A rare exception was George F. Kennan.Writing shortly after the Afghanistan invasion, Kennan questioned the official logic; he expressed doubt that the invasion threatened western security. While acknowledging that the invasion was illegal—“The pretext offered [for the invasion] was an insult to the intelligence of even the most credulous of Moscow’s followers”—Kennan insisted that the action reflected “defensive rather than offensive [Soviet] impulses.” Afghanistan, he emphasized, was “a border country of the Soviet Union,” and it represented a natural security concern for the Soviets.9 In what follows, I will argue that recently declassified documentary materials strongly support Kennan’s view of the invasion — as an essentially defensive act — rather than the more alarmist interpretation offered by the Carter administration.

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CONCLUSION

In the historiography of the cold war, the dominant view has been that of Kennan’s 1947 “X” article in Foreign Affairs, namely, that the Soviet Union sought global expansion. Soviet expansionist tendencies, it was thought, were based on the fundamental features of the Russian national character, reinforced by the ideology of Marxism-Leninism.68 Kennan himself would later adopt more moderate, even dovish, views with respect to the cold war (including as we have seen, on the specific issue of Afghanistan).69 But it is his 1947 essay that remains the most influential of his writings. A more recent updating of this perspective may be found in John L. Gaddis’s enormously influential post-mortem study, We Now Know.70 Gaddis argues that archival disclosures have largely confirmed Kennan’s original ideas with respect to the innately expansionist qualities of Soviet foreign policy. And Michael Cox (writing in 2003) notes that during the cold war, “the Soviet threat was real enough. That much is obvious from any reading of the new [Soviet] primary sources.”71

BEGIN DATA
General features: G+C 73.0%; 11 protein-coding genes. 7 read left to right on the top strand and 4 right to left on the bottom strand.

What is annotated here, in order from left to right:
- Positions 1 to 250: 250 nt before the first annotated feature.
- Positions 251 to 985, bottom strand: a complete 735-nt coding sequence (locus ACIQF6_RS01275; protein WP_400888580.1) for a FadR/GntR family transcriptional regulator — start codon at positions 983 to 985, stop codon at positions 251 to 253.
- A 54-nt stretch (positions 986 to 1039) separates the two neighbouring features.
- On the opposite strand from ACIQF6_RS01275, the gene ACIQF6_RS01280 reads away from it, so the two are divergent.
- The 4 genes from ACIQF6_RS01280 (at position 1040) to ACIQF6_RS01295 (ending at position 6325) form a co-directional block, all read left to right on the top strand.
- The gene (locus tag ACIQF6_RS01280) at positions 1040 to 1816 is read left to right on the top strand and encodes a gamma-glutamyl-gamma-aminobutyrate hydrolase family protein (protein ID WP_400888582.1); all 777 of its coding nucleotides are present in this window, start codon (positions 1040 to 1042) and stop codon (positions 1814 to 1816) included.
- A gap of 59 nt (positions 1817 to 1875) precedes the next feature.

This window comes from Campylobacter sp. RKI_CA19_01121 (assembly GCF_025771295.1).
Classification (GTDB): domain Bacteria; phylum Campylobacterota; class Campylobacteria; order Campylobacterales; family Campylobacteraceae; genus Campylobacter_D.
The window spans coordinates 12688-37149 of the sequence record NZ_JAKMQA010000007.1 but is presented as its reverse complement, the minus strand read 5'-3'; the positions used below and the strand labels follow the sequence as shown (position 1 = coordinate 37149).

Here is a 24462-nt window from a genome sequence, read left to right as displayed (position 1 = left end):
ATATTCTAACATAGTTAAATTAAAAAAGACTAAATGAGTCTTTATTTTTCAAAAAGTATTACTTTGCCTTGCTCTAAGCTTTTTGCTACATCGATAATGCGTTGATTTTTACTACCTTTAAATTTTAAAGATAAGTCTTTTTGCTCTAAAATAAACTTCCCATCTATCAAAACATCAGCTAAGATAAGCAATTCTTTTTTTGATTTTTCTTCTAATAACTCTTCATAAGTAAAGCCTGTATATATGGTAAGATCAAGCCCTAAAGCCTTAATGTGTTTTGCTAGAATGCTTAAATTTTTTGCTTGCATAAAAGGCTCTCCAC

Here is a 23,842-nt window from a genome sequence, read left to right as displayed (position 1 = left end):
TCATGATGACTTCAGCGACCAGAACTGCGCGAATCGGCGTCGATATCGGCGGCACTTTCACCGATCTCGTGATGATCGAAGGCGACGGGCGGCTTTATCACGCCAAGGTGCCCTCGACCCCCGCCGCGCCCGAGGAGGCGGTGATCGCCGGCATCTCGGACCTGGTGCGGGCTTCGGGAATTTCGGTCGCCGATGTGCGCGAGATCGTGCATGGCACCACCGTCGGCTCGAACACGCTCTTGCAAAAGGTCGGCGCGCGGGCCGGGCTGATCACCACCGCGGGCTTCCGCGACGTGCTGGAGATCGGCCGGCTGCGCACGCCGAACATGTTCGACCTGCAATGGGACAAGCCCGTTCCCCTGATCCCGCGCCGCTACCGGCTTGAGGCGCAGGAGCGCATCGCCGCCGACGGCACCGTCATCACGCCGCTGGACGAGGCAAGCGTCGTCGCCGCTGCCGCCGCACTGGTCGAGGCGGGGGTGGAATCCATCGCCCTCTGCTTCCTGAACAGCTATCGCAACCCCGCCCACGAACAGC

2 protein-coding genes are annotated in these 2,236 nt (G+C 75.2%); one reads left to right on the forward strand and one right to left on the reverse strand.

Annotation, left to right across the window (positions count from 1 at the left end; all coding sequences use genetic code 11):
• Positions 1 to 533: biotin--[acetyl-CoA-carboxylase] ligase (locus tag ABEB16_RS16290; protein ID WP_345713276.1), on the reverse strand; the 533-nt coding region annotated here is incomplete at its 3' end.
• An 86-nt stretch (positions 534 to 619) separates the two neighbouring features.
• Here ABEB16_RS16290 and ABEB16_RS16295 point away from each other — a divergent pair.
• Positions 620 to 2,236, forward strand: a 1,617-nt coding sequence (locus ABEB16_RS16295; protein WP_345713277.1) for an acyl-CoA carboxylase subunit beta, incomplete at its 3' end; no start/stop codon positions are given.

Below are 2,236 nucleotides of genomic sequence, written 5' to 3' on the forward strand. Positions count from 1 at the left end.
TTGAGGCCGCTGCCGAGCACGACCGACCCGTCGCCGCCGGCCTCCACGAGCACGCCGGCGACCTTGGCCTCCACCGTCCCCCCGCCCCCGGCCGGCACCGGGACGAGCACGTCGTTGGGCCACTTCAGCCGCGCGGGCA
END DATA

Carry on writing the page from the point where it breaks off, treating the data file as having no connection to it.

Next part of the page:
Analysts like Gaddis portray the cold war in asymmetrical terms, with a relentless Soviet aggressiveness against a restrained, defensively oriented United States. For the Afghanistan case, at least, the Gaddis view of the cold war is not confirmed. The CWIHP and NSA documents show that the Soviets were content to live with a neutralized Afghanistan and had little interest in turning the country communist. What undermined this arrangement was not Soviet subversion, but the Shah’s effort to turn Afghanistan toward theWest in 1974. Nothing in the documents indicates that Soviet agents planned the April 1978 coup. And contrary to the views of Klass, the Soviet Union was reluctant to invade. Its aim was to restrain what Soviet leaders regarded as an irresponsible PDPA leadership, which risked destabilizing the USSR’s southern frontier. The idea that the Soviet occupation of Afghanistan posed a threat to the security of the Persian Gulf is a myth. To be sure, the December 1979 invasion was a heavy-handed act of aggression against the people of Afghanistan, but the documentary record is clear that it was not a threat to western security or a more generalized act of regional aggression.